Clips' historic season comes to crashing end

Clippers crumble in testy Game 6 as their historic season comes to a crashing end in Memphis.

The frustration was written on their faces with about 4½ minutes left in the fourth quarter. The Clippers knew they needed a big comeback Friday night, but it just wasn’t in them.


Their grand season of firsts ended with a 118-105 loss to the Memphis Grizzlies at FedEx Forum, and the sight of Chris Paul leaving the floor with 2 minutes, 29 seconds left after getting his second technical foul is one that won’t disappear for a while.


The Clippers did their best to stay alive and force a deciding seventh game at Staples Center, but after winning Games 1 and 2 on their home court, they dropped four in a row to a Grizzlies team that turned out to be better, tougher and more resilient. So it’s the Grizzlies who will advance to play the Oklahoma City Thunder the Western Conference semifinals.


Here are three talking points from Game 6 that will linger:


1. Let’s get physical


The Clippers knew they’d have to assume a rough-and-tumble style against the Grizzlies, whose gritty style helped them take command of the series. But they didn’t expect it would turn into a foul-fest.


The Clippers were called for 33 fouls, sending Memphis to the line for 47 free throws. They were also hit with five technical fouls by Joey Crawford’s crew, including two on Paul that led to his fourth-quarter ejection.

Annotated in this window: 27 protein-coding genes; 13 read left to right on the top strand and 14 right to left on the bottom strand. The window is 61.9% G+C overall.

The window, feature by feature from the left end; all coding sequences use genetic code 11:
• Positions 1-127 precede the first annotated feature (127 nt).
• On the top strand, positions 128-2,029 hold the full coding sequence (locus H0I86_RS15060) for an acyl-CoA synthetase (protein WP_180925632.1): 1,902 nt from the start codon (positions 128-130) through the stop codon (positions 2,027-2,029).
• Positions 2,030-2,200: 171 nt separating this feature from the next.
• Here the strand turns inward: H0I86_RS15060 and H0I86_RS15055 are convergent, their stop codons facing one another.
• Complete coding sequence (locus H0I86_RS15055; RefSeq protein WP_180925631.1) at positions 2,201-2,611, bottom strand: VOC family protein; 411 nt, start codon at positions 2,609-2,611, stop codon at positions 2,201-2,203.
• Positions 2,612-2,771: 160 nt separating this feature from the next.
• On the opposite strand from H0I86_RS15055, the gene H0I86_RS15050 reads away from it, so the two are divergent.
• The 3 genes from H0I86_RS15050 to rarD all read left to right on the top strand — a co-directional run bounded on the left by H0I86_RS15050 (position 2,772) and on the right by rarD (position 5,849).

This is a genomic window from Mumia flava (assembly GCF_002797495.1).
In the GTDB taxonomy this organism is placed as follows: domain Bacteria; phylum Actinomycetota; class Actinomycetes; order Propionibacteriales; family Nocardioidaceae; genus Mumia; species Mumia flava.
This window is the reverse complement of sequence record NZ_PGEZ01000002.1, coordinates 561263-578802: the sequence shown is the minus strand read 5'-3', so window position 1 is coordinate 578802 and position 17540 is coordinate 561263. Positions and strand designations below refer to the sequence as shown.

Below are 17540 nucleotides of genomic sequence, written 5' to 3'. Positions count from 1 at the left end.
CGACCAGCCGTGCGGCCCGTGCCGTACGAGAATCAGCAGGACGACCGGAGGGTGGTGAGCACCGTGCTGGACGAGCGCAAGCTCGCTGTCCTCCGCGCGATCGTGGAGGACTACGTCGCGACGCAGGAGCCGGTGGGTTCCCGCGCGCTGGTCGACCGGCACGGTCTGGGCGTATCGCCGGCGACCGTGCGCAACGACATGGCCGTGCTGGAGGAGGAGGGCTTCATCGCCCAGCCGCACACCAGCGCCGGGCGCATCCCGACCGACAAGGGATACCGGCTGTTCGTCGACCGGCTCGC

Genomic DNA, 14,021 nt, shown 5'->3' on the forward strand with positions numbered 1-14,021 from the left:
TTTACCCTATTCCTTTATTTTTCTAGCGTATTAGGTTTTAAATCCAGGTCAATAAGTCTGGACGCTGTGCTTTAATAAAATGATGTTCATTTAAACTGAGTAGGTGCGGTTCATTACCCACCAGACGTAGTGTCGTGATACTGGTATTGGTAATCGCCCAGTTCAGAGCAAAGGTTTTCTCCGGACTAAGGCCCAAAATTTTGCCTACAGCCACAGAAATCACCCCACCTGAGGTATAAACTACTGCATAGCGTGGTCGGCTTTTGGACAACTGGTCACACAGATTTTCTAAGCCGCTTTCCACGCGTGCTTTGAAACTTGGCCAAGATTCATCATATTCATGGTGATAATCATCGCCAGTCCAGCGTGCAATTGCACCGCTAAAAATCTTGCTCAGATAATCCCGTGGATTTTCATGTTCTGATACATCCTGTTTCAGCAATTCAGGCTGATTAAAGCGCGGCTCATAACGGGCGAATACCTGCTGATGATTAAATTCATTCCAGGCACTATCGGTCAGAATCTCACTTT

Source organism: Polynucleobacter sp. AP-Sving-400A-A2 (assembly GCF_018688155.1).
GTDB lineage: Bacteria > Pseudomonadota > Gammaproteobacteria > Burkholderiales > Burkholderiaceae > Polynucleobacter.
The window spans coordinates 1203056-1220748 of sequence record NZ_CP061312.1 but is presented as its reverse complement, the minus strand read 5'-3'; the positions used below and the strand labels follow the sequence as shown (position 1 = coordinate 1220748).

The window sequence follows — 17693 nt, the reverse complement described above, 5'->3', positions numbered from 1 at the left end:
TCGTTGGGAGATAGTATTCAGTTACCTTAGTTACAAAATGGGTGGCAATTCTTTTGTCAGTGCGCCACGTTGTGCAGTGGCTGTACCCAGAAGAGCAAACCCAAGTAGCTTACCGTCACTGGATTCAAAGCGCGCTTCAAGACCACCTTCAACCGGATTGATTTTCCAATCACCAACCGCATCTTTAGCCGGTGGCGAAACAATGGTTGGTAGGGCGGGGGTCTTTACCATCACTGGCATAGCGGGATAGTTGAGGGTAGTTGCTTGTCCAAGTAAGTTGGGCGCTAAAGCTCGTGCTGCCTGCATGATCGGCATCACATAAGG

And let’s not forget the wrestling match in the third quarter between Zach Randolph and Blake Griffin, who played almost 14 minutes despite a high right ankle sprain that threatened to keep him on the bench. Randolph got his arm around Griffin’s neck but wasn’t ejected.


Bottom line: The Clippers made 41 baskets compared to 36 for Memphis, but the Grizzlies converted 38 free throws.


2. Small ball helps comeback


The Clippers kept the game close through the first half but slipped back in the third quarter when the Grizzlies out-scored them 34-26. But coach Vinny Del Negro, desperate to find a combination that worked, went with an effective small lineup that included Paul, Willie Green, Grant Hill, Matt Barnes and Lamar Odom.


That group helped the Clippers close to 85-79 late in the third quarter, but Memphis went on a 7-0 run in the final 38 seconds before the buzzer.


Paul had 28 points, but Barnes was the Clippers’ most effective scorer, totaling a career playoff high 30 points on 11-of-14 shooting and 6-of-7 three-point accuracy.


Worth noting: Sixth man Jamal Crawford missed all five shots he took and played just 12½ minutes. That didn’t help.


3. Grizzlies can’t shoot from outside? They sure can


Memphis was one of the league’s worst three-point shooting teams during the regular season, which is precisely why they didn’t shoot much from long distance. But at times during the series – and Friday night – the Grizzlies made outside shots to blunt every Clippers comeback attempt.


In the fourth quarter, after Caron Butler scored from outside to move the Clippers to within six points with 5:15 to play, guards Mike Conley and Jerryd Bayless hit consecutive three-pointers for a 111-99 lead with 3:06 left. Coney and Randolph scored 23 each for Memphis.


The Grizzlies converted 8 of 19 from three-point range, essentially crushing the Clippers’ late-game hopes – and their season.